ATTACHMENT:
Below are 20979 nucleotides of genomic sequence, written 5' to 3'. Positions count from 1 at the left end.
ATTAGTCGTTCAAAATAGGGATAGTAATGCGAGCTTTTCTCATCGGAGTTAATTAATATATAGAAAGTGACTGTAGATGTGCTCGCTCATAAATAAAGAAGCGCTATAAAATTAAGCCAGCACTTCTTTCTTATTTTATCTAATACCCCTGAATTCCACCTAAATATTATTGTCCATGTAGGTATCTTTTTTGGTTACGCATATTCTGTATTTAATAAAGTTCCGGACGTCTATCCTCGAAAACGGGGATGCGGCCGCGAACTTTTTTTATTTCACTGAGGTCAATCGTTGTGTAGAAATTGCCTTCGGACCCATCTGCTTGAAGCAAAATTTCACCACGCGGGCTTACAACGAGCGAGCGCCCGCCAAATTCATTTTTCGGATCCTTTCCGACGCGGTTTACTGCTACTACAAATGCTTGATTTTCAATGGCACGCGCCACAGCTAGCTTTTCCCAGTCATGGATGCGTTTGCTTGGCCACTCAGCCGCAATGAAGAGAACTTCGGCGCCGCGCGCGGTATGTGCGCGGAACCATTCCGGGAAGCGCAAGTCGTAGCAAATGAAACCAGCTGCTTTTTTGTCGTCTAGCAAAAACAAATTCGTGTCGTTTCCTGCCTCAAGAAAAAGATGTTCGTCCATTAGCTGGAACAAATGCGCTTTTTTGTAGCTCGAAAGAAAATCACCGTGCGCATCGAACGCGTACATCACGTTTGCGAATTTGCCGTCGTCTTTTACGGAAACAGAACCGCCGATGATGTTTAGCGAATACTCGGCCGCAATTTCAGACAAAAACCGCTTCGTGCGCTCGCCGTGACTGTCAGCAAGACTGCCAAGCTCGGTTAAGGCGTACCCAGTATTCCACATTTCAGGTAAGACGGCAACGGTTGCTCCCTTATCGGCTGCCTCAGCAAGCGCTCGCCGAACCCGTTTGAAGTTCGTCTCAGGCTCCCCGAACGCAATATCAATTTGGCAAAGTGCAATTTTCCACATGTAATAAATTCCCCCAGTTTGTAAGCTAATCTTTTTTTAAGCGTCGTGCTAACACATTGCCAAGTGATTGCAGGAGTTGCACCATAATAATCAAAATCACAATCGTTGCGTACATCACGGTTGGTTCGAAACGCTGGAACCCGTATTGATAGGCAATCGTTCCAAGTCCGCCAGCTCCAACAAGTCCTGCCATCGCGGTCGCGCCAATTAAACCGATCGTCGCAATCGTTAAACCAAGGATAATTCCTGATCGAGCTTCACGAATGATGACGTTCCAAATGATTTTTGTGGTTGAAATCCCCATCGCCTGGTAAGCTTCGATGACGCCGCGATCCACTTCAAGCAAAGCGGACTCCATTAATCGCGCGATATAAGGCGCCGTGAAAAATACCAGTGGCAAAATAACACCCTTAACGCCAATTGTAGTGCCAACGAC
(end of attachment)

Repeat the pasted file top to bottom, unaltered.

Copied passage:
Below are 20979 nucleotides of genomic sequence, written 5' to 3'. Positions count from 1 at the left end.
ATTAGTCGTTCAAAATAGGGATAGTAATGCGAGCTTTTCTCATCGGAGTTAATTAATATATAGAAAGTGACTGTAGATGTGCTCGCTCATAAATAAAGAAGCGCTATAAAATTAAGCCAGCACTTCTTTCTTATTTTATCTAATACCCCTGAATTCCACCTAAATATTATTGTCCATGTAGGTATCTTTTTTGGTTACGCATATTCTGTATTTAATAAAGTTCCGGACGTCTATCCTCGAAAACGGGGATGCGGCCGCGAACTTTTTTTATTTCACTGAGGTCAATCGTTGTGTAGAAATTGCCTTCGGACCCATCTGCTTGAAGCAAAATTTCACCACGCGGGCTTACAACGAGCGAGCGCCCGCCAAATTCATTTTTCGGATCCTTTCCGACGCGGTTTACTGCTACTACAAATGCTTGATTTTCAATGGCACGCGCCACAGCTAGCTTTTCCCAGTCATGGATGCGTTTGCTTGGCCACTCAGCCGCAATGAAGAGAACTTCGGCGCCGCGCGCGGTATGTGCGCGGAACCATTCCGGGAAGCGCAAGTCGTAGCAAATGAAACCAGCTGCTTTTTTGTCGTCTAGCAAAAACAAATTCGTGTCGTTTCCTGCCTCAAGAAAAAGATGTTCGTCCATTAGCTGGAACAAATGCGCTTTTTTGTAGCTCGAAAGAAAATCACCGTGCGCATCGAACGCGTACATCACGTTTGCGAATTTGCCGTCGTCTTTTACGGAAACAGAACCGCCGATGATGTTTAGCGAATACTCGGCCGCAATTTCAGACAAAAACCGCTTCGTGCGCTCGCCGTGACTGTCAGCAAGACTGCCAAGCTCGGTTAAGGCGTACCCAGTATTCCACATTTCAGGTAAGACGGCAACGGTTGCTCCCTTATCGGCTGCCTCAGCAAGCGCTCGCCGAACCCGTTTGAAGTTCGTCTCAGGCTCCCCGAACGCAATATCAATTTGGCAAAGTGCAATTTTCCACATGTAATAAATTCCCCCAGTTTGTAAGCTAATCTTTTTTTAAGCGTCGTGCTAACACATTGCCAAGTGATTGCAGGAGTTGCACCATAATAATCAAAATCACAATCGTTGCGTACATCACGGTTGGTTCGAAACGCTGGAACCCGTATTGATAGGCAATCGTTCCAAGTCCGCCAGCTCCAACAAGTCCTGCCATCGCGGTCGCGCCAATTAAACCGATCGTCGCAATCGTTAAACCAAGGATAATTCCTGATCGAGCTTCACGAATGATGACGTTCCAAATGATTTTTGTGGTTGAAATCCCCATCGCCTGGTAAGCTTCGATGACGCCGCGATCCACTTCAAGCAAAGCGGACTCCATTAATCGCGCGATATAAGGCGCCGTGAAAAATACCAGTGGCAAAATAACACCCTTAACGCCAATTGTAGTGCCAACGAC